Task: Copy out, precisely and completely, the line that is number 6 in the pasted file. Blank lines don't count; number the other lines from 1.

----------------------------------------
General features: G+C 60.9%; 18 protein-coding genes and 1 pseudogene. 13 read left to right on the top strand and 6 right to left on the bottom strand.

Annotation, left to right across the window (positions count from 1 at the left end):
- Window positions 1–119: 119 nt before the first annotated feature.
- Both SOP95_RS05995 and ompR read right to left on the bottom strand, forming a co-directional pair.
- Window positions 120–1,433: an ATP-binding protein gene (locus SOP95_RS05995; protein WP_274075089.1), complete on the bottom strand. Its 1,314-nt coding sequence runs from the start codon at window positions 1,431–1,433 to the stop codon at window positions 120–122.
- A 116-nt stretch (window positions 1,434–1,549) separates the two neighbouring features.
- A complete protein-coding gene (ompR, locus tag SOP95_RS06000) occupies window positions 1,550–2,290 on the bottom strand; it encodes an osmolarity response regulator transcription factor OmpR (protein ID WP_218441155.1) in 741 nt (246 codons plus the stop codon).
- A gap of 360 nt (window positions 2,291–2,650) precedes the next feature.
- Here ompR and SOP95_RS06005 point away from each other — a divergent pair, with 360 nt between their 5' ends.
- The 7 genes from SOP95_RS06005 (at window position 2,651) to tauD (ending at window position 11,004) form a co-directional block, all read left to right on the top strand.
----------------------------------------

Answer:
- A 116-nt stretch (window positions 1,434–1,549) separates the two neighbouring features.